Bakery: Noisette (84 Bay St.; 61-3/9646-9555; pastries for two $7) is the place to go for French-style cakes and pastries. “I buy the dense walnut bread to munch on when I’m out and about.”
Late-Night Feast: After his shift, Cooke drops by the Woolshed Pub (Shed 9, Central Pier, 161 Harbour Esplanade; 61-3/8623-9640; dinner for two $50), in a converted cargo shed on the water. “Start with crisp-fried Berkshire pork belly with coriander-and-red-chili sauce, followed by grass-fed porterhouse steak and chips with horseradish sauce. And sticky date pudding. It’s worth going there for that pudding alone.” The Den (61-3/9698-8888; drinks for two $38), the bar beneath Cooke’s restaurant, is his pick for a nightcap. The Cohiba No. 23, with tobacco-infused añejo rum, pear eau-de-vie, fresh apple juice, and bitters, is served in a balloon glass and delivered in a humidor. “It’s a great way to end the night.”
Very well known, chef Pierre Gagnaire serves high-priced, modern cuisine at his flagship 3-Star Michelin restaurant on rue Balzac. Despite its lofty price tag, the restaurant has a surprisingly informal interior with a wood-and-gray dining room. Preferring to put the food center stage — dishes are often so complex they require a multi-line menu description — the team of in-house chefs specializes in creative and unexpected taste and texture combinations. Durably popular menu selections include the Britanny lobster and the dazzling seven-course Grand Dessert.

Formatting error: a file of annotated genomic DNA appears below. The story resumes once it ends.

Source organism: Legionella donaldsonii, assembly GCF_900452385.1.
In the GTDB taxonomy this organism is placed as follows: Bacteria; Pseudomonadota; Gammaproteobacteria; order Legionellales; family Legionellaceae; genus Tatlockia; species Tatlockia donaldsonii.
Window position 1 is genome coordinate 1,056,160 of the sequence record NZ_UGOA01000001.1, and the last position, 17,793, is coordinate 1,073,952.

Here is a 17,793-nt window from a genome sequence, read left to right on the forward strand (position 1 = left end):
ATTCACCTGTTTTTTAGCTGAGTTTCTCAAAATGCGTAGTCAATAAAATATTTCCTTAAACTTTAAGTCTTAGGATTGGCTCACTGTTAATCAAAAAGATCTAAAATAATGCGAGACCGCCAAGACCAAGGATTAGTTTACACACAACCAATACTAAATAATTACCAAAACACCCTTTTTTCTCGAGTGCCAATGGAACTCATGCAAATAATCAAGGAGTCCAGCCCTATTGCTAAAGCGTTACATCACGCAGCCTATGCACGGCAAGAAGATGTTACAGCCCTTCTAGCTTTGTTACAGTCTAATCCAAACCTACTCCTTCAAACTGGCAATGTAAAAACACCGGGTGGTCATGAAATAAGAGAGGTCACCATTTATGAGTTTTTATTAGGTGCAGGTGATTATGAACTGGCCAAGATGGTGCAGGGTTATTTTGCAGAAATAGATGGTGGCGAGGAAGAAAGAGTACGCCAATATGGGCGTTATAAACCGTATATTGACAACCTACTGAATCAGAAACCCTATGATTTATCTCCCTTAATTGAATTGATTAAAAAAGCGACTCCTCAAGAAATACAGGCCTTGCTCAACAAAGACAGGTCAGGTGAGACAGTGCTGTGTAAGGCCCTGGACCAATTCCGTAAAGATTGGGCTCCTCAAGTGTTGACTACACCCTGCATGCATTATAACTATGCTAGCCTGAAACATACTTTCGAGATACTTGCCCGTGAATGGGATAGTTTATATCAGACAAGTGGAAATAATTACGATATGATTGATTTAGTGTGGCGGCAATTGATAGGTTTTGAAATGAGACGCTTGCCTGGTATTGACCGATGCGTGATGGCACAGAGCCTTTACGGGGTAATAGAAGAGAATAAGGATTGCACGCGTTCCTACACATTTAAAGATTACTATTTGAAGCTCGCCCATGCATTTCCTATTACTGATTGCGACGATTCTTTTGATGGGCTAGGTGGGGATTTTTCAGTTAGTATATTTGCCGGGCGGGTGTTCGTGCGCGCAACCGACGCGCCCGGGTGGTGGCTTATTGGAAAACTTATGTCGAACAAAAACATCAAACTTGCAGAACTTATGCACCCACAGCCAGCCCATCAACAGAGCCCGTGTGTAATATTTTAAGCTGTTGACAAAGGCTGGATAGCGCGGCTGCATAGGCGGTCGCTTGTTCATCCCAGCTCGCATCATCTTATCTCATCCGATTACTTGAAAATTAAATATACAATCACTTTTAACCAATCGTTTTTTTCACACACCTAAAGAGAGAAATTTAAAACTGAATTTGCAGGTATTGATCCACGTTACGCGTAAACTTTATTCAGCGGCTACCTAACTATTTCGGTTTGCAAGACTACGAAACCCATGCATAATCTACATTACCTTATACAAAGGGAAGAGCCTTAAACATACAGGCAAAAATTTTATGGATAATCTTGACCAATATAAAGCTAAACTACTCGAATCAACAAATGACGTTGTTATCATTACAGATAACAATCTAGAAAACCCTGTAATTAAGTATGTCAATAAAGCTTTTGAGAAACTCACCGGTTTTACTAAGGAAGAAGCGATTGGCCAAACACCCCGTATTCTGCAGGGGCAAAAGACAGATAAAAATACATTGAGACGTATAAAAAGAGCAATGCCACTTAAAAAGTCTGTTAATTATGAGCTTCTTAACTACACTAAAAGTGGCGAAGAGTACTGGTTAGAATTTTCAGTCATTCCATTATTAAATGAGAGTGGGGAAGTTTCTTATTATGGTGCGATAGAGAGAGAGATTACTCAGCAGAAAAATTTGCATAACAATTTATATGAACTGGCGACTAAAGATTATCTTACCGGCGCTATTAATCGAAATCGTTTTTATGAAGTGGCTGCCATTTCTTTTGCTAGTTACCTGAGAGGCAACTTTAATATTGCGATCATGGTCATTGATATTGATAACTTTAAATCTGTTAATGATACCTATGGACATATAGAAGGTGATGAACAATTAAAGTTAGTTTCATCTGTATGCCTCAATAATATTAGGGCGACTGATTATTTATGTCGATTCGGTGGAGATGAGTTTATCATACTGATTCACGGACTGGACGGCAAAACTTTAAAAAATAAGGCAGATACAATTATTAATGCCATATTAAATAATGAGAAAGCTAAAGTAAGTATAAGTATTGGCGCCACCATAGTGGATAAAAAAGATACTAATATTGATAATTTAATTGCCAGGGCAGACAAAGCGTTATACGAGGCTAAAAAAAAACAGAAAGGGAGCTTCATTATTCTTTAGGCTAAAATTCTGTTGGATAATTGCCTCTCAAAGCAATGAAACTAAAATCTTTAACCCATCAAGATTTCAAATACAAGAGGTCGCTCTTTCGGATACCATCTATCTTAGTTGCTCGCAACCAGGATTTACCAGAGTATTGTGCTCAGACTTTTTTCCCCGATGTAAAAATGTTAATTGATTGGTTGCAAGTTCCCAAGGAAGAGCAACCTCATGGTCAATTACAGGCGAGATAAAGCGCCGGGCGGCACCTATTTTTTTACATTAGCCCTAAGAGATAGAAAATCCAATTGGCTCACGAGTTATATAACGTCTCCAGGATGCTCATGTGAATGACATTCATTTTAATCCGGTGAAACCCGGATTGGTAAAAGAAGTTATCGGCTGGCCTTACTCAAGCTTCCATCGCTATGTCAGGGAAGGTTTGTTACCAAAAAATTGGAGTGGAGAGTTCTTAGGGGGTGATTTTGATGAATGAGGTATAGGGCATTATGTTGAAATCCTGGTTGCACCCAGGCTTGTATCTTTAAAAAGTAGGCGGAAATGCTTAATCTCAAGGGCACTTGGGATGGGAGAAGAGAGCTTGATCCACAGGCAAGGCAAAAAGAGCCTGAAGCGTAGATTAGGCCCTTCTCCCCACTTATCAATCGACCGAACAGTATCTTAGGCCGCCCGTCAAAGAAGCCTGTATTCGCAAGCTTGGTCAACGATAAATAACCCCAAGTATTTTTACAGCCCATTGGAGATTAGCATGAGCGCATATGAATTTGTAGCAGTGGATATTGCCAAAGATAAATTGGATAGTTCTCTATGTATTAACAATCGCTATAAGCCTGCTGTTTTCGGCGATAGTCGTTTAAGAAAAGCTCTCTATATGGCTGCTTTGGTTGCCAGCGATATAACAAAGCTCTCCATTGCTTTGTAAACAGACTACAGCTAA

Gabrielle Hamilton's gutsy food at her hole-in-the-wall café on the Lower East Side is inspired by classic American dishes. Don't miss the "Dutch Style" jumbo blueberry pancake baked in the oven—it's paired with Canadian bacon, sour cream and powdered sugar. Sample some of the 10 different Bloody Mary cocktails (love the Bullshot) and try the prime dry-aged rib eye grilled with shallot-parsley butter to accompany two eggs any style. Just be prepared to wait: Prune is always crowded for dinner, and snagging a table for brunch on the weekends is tougher than getting an audience with the Pope.
Bistrot Paul Bert
Situated in the trendy 11th Arrondissement, Bistrot Paul Bert is a classic French eatery with unexpected twists. Inspired by local flea market finds, the eclectic interior includes a bright mosaic floor, oversize mirrors, small wooden tables, and unusual chandeliers. The chalkboard menu changes regularly to highlight seasonal produce, but reliable favorites include the steak frites—served very rare and topped with marrow—and the signature Paris-Brest dessert: a large puff pastry filled with chocolate-hazelnut cream. Dishes are paired with hard-to-find small-batch wines from an extensive list.